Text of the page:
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What should you look for in a paralegal or legal assistant? We don't mean "what should you put in the job application." That's easy: Writing skills, attention to detail, flexible schedule, and so on.
We're talking about personality traits that an ideal paralegal possesses, things that are essential to him or her. You can only find these types of qualities after an interview, or maybe only after a test run of a few days or weeks, but in the end, a paralegal with these qualities will make your firm run a whole lot smoother:
A paralegal or legal assistant has to be more organized than you are. That's why you hired one, right? You're too busy with your fancy law talkin' to do things like maintain a client file, keep a calendar, send out letters, and make phone calls. That's the paralegal's job. If that person doesn't have an organizational system, then things will be worse, not better.
Legal assistants aren't lawyers, and they shouldn't think they are. In fact, they may be asked to do some pretty grudge-worthy things, like get lunch, drive stuff down to the courthouse, and pick up your suit from the dry cleaner's. A prospective paralegal can't feel so "above" doing these tasks that it's like pulling teeth every time he or she has to run to the post office to mail the firm's electric bill.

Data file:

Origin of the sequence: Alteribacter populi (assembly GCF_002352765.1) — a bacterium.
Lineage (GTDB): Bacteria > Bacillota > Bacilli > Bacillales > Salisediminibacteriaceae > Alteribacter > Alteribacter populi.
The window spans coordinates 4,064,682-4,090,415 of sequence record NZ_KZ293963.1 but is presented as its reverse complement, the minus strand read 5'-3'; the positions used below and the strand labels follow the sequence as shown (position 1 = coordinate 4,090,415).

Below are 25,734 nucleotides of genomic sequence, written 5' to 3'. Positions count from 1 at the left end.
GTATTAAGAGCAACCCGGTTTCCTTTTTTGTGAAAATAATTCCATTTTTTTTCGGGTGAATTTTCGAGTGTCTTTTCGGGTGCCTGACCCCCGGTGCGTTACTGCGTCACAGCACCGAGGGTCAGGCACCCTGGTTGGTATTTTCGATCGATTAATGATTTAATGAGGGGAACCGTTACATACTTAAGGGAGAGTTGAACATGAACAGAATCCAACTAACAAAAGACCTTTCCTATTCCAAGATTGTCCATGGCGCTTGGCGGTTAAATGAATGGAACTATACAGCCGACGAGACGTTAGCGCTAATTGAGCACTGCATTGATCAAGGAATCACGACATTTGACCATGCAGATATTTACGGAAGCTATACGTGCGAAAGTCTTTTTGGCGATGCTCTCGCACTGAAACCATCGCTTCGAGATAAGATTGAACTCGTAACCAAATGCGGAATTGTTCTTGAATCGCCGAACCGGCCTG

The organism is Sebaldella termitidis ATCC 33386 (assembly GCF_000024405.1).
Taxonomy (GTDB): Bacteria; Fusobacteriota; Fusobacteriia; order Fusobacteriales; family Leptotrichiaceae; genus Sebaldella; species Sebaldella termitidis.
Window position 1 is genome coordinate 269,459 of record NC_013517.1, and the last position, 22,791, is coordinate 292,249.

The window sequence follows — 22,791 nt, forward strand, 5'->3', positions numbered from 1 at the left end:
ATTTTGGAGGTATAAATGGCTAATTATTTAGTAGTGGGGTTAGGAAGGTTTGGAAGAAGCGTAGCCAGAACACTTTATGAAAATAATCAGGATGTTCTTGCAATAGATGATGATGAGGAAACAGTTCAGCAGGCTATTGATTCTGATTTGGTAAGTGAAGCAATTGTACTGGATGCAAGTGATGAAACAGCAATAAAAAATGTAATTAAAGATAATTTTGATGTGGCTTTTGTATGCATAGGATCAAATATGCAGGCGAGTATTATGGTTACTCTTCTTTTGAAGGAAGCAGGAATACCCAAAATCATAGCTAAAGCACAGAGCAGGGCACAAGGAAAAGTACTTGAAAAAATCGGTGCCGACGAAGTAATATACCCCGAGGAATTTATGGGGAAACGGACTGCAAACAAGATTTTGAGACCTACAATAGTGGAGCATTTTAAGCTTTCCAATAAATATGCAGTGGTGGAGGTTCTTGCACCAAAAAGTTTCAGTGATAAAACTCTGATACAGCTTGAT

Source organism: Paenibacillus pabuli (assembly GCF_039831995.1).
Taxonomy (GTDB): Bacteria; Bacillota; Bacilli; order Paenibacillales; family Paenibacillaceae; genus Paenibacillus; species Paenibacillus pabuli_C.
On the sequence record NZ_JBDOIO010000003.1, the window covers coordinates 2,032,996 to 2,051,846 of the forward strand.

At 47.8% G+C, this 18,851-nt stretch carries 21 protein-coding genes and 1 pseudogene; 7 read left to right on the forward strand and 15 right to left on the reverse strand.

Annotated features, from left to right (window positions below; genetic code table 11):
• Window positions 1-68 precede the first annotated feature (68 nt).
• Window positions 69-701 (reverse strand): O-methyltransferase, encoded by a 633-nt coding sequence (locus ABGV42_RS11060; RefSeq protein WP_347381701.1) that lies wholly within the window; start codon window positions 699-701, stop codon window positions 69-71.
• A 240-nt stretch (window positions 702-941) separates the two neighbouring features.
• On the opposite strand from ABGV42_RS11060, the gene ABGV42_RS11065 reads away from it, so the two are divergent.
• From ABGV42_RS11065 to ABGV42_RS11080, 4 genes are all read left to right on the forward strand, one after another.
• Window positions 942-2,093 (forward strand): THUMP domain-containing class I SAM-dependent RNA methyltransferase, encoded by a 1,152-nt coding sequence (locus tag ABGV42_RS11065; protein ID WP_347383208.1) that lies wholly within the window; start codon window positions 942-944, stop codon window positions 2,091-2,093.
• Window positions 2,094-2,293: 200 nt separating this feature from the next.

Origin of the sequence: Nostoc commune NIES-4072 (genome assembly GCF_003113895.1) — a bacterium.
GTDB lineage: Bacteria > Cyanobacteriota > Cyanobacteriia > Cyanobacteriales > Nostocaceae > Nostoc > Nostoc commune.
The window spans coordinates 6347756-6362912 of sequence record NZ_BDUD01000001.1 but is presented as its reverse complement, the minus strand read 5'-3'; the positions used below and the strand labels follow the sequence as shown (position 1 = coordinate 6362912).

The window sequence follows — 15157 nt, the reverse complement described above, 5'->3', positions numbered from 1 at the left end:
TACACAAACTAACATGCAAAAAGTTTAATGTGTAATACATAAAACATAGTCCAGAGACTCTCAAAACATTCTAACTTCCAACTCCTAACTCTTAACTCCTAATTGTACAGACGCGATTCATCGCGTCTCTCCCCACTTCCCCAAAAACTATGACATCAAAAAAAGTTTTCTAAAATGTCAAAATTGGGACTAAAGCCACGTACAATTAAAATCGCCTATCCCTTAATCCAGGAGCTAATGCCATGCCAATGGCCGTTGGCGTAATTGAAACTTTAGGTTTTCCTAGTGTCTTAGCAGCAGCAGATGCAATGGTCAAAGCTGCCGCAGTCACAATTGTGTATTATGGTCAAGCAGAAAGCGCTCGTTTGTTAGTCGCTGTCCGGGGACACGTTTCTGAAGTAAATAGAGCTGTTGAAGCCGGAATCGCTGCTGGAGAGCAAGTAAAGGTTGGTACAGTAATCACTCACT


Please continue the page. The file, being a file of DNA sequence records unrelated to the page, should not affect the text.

Though we talked recently about why in-house lawyers need to be emotionally intelligent, that goes for legal assistants too. Maybe even more. They're on the front end of the business, interacting with clients, the public, and court clerks. You don't want to be picking up the pieces after a paralegal has a shouting match with a nasty court clerk. Look for someone who's tactful but creative -- a person who knows how to address different situations with different types of people.
We mean "intelligence" in the "Can you pick things up quickly?" sense. If a paralegal needs a lot of hand-holding, that could be bad news. You want to be able to throw someone into the deep end and hope he or she swims; there's too much to do for you to constantly stop to answer questions.
We often need to be reminded that the work we're doing ain't saving the planet. It's a job (excuse me, profession) just like any other. A paralegal who knows to take cases seriously -- but not terribly seriously -- can bring you down from the ledge if a deposition went horribly, or if your case just got dismissed. That's not to say your clients aren't important. It just means that you breathe for a while, pick yourself up, and move on.
Meeting with a lawyer can help you understand your options and how to best protect your rights. Visit our attorney directory to find a lawyer near you who can help.
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